Ancient Livery Companies
From the 12th century onwards City Guilds played an important role in setting standards for the crafts they represented, in training apprentices and in supporting charitable activities: several have established famous schools. Many guilds were incorporated, usually by royal charter, and on many the Lord Mayor and Court of Aldermen have conferred livery status, which is reflected in the distinctive robes which are worn by the Masters, Wardens, Assistants and Clerks.
By 1515 there were 48 livery companies and the Court of Aldermen determined an order of precedence.
The first twelve are known as the Great Twelve; they are:
- Merchant Taylors
Sixth and seventh positions alternate each year because both companies have equal precedence. Some companies have lost their trade connections, but continue their social and charitable activities.
Since the 15th century, liverymen have gathered in Guildhall on 24 June to elect the two Sheriffs, and on 29 September to elect the Lord Mayor.
New Livery Companies
After the Fan Makers in 1709 (livery 1809) no companies were formed for almost 200 years. Livery was granted to:
- the Master Mariners (no 78) in 1931
- Solicitors in 1944
- Farmers 1952
- Air Pilots and Air Navigators 1956
- Tobacco Pipe Makers and Blenders 1960
- Furniture Makers 1963 and Scientific Instrument Makers 1974.
The late Alderman Sir Kenneth Cork, the well-known insolvency expert, who became Lord Mayor 1978-79, decided to encourage new companies to represent modern occupations. As a result, no less than six were granted livery in 1977-78; the Chartered Surveyors, Chartered Accountants, Chartered Secretaries and Administrators, Builders Merchants, Launderers, and Marketors.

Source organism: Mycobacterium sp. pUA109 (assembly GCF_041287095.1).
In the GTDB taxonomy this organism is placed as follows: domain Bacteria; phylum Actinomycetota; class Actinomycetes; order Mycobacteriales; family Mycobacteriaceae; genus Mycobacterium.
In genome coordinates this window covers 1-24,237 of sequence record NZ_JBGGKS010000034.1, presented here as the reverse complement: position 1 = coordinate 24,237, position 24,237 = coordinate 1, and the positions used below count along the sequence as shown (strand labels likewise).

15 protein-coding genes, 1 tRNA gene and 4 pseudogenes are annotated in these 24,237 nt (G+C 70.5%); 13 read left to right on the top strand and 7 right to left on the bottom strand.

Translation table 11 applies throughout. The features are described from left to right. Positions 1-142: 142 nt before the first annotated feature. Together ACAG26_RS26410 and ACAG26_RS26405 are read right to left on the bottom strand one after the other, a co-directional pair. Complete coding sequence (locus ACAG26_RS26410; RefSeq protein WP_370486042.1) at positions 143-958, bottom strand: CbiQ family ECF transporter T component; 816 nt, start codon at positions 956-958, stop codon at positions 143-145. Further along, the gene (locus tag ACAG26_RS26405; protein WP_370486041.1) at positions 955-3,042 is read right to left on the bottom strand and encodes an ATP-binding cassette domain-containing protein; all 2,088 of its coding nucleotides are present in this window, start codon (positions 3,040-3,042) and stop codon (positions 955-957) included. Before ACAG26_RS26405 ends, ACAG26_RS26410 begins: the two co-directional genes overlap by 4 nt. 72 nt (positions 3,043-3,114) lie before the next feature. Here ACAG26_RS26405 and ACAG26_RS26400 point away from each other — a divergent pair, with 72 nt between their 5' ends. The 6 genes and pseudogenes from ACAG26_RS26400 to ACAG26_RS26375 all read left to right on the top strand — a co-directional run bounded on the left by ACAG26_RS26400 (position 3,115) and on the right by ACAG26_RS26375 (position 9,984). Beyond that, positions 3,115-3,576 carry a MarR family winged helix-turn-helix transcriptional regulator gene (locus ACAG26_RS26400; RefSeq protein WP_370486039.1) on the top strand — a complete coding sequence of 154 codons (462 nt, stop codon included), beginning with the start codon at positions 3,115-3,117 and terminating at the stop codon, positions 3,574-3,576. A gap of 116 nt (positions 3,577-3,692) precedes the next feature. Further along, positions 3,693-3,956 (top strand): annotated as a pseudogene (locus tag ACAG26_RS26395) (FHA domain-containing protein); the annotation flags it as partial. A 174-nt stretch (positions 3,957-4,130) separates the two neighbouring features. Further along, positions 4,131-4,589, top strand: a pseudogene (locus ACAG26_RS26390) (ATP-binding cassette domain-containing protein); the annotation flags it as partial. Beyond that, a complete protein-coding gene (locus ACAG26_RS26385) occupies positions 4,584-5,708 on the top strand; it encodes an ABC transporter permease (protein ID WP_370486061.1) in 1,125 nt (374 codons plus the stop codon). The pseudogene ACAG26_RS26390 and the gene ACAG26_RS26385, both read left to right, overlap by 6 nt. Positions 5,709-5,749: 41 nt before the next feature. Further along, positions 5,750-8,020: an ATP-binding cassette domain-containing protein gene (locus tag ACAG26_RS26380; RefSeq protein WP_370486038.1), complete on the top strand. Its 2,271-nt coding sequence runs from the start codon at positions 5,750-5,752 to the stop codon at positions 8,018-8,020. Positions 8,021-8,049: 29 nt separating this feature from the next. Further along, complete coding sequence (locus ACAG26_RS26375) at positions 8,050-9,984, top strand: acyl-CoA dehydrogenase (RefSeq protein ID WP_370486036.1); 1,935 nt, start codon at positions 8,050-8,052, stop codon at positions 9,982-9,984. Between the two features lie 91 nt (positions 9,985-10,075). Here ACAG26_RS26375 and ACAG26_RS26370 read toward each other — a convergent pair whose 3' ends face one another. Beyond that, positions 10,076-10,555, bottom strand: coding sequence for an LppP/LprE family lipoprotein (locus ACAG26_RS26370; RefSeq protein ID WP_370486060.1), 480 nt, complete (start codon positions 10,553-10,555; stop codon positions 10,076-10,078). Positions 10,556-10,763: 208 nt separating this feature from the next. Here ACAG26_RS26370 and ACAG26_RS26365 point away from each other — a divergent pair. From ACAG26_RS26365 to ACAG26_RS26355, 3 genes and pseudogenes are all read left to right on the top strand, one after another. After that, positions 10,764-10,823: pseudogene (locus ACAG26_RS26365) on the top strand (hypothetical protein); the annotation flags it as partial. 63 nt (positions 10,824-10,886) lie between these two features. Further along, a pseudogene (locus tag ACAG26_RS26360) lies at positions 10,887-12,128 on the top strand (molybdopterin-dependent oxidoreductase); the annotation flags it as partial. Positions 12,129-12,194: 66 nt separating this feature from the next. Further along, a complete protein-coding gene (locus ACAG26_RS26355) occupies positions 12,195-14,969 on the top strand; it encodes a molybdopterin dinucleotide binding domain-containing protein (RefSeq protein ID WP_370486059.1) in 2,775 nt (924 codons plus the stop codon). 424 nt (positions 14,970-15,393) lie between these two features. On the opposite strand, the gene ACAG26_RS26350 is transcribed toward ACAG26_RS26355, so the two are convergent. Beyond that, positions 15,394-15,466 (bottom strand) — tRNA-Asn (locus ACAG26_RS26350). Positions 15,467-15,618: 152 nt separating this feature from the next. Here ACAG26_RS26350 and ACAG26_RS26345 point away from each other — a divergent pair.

Another 12 companies have been granted livery since, including the Actuaries, Insurers, Arbitrators, and Engineers: recent companies to be granted livery are the Hackney Carriage Drivers (No. 104), Management Consultants (No. 105) and International Bankers (No. 106). The Tax Advisers (No. 107) was the newest company for 3 years. However, in 2008 the Security Professionals (No. 108) now occupy that position.
Not all companies have Halls; some were not rebuilt after the 1666 Fire and the 1940 Blitz, and only 38 survive. Many are very fine and it is a privilege to be able to dine there with guests; we have been to Grocers', Drapers', Fishmongers', Goldsmiths', Skinners', Haberdashers', Salters', Ironmongers', Vintners', Clothworkers', Dyers', Brewers', Pewterers', Barber-Surgeons', Cutlers', Bakers', Wax Chandlers', Butchers', Saddlers', Founders', Plaisterers', Stationers' and Apothecaries' Halls.
There is more information available on the Corporation of London's website - Livery Section.
See also liverycompanies.com which gives a complete list of the Livery Companies, with one-click links to their websites, pictures of their Masters, and good maps of the location of their halls.